A high fidelity feed with an operating bandwidth of more than an octave remains an unsolved problem in radio telescope design. Several feeds have recently been developed around the world with wide operating bandwidths (Eleven Feed, Quad-Ridged Horns, etc), but with inferior performance to the so-called octave band horns that are used in the MeerKAT system.
Given the wide range of science goals of the SKA, however, some trade-offs between different performance metrics of wide-band feeds must be considered. This is, however, normally a difficult task since much of the information might not be available in detail beforehand.
A solution to this issue is to perform formal multi-objective optimization of the feeds, so that the system engineer has access to the exact trade-off levels encountered for each antenna technology. Traditional methods of performing such optimizations are computationally prohibitively expensive, due to the long simulation times of full wave solvers, and the very large number of evaluations required to properly explore the (often high dimensional) design space. Surrogate based optimization (SBO) is a technique well suited to solve such problems. Here a coarse model is sought, which is very fast to evaluate, but still relatively accurate and based on the physical fine simulation model. A surrogate model is constructed by aligning the coarse and fine models in sub-regions of the design space – normally close to the desired optimum (or Pareto front in multi objective optimization problems).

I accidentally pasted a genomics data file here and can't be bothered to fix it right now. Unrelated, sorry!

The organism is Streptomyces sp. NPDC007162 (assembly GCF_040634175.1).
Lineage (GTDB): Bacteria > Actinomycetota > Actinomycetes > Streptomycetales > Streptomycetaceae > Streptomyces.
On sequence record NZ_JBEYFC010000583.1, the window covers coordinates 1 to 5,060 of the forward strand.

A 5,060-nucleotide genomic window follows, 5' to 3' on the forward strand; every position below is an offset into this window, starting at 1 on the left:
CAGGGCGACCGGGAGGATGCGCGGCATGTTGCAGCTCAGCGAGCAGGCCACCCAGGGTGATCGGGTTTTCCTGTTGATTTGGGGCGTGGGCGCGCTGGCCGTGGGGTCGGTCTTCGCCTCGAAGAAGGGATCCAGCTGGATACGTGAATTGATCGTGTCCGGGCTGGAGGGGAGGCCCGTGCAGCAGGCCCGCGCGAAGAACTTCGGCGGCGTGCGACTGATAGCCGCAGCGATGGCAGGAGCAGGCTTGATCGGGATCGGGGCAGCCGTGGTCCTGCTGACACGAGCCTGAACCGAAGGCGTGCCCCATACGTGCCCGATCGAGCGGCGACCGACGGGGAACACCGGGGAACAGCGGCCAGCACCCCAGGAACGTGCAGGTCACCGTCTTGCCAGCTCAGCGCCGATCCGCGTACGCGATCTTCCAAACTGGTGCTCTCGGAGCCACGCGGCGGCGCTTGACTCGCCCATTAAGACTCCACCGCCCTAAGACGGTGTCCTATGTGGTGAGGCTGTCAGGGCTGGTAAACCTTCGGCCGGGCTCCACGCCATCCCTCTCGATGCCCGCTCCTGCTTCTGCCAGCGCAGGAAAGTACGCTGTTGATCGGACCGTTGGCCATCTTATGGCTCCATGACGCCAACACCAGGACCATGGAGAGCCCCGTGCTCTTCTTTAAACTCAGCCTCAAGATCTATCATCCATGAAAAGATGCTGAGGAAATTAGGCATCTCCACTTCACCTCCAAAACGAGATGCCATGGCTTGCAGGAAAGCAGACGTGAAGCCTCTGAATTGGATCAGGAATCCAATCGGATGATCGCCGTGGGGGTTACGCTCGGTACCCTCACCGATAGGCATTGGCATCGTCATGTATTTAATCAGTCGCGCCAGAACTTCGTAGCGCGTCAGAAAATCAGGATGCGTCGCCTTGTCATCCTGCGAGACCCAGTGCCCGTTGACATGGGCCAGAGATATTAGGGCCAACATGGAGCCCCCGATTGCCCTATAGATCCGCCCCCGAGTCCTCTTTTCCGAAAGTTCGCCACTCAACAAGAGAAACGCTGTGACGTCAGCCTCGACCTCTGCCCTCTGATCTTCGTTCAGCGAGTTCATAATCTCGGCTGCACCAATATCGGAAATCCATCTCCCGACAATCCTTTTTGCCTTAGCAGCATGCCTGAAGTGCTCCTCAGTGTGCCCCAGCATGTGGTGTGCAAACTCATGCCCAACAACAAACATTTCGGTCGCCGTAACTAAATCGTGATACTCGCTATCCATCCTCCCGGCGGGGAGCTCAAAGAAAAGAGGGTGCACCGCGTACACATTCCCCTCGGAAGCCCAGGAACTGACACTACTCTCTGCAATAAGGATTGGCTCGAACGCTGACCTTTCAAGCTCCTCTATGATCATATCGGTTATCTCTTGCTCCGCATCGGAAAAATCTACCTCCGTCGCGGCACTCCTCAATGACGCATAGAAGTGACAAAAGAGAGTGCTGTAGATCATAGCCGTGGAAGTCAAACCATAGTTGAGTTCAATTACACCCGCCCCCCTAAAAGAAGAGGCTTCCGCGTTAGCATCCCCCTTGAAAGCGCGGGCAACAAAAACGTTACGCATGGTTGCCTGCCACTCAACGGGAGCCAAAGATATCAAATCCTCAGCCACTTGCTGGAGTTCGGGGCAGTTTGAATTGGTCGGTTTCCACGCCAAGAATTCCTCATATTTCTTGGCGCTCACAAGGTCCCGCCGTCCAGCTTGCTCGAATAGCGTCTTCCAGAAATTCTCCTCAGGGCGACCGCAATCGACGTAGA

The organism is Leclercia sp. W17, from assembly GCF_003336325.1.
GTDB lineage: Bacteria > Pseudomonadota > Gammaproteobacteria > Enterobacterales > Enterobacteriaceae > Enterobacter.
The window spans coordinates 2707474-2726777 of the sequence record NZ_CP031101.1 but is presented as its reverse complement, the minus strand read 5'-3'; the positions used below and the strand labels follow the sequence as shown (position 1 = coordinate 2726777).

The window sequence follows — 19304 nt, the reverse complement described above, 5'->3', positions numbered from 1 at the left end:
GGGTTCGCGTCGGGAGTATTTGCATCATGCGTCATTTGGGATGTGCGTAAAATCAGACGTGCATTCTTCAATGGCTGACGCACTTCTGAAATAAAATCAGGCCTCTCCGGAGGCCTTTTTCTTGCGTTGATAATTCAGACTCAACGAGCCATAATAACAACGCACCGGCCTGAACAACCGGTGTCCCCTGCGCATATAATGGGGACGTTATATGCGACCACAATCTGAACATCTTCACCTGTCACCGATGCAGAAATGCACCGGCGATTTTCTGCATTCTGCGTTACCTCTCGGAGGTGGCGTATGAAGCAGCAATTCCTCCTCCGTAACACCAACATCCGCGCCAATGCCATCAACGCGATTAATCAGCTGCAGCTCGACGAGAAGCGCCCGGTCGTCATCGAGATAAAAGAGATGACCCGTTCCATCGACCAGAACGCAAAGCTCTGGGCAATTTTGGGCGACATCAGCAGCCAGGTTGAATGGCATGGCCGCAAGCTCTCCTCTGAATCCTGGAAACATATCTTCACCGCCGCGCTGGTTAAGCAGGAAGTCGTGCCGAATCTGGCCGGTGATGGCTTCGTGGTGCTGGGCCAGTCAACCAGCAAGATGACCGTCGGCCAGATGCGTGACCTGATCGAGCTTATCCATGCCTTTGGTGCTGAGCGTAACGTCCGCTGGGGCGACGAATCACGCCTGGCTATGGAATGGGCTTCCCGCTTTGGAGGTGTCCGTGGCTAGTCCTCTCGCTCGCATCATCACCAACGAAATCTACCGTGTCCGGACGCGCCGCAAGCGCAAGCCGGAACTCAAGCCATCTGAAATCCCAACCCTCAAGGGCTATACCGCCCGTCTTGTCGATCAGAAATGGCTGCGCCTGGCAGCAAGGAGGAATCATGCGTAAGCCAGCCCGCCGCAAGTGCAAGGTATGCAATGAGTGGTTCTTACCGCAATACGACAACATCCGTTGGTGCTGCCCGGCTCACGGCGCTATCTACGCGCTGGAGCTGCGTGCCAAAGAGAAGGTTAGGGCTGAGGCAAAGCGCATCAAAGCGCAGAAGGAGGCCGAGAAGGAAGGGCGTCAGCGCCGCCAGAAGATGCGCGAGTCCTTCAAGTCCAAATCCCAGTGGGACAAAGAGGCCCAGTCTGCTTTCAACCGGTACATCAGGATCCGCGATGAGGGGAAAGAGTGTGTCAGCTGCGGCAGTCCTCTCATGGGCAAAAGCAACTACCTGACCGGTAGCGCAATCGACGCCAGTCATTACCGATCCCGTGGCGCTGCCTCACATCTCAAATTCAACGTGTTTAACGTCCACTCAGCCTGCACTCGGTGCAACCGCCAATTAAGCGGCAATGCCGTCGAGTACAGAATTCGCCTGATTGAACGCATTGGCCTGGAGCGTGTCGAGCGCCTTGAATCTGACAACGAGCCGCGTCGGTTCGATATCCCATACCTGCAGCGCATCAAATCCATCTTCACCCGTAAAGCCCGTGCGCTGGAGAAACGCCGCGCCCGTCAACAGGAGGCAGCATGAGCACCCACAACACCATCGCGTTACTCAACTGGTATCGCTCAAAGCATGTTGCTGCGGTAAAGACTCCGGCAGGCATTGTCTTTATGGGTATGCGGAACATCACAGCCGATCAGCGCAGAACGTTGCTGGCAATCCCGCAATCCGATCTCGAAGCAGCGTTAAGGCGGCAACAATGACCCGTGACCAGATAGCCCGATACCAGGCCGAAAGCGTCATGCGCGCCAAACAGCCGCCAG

The goal of this project is thus to develop coarse and surrogate models, for use in multi-objective SBO, for all the antennas to be considered for the wide band single pixel receivers. Once these models are available the full trade off space, or so called Pareto front, for all the performance metrics of the feeds may be calculated. The Pareto fronts will provide quantitative information on the performance limitations of current feed technologies. When the design methods are in place, new technologies can be rapidly designed, in a multi-objective sense, for possible use as a wide band single pixel feed in the SKA. One such technology option is a sinuous antenna currently under development as a Masters project at Stellenbosch University, showing great promise.
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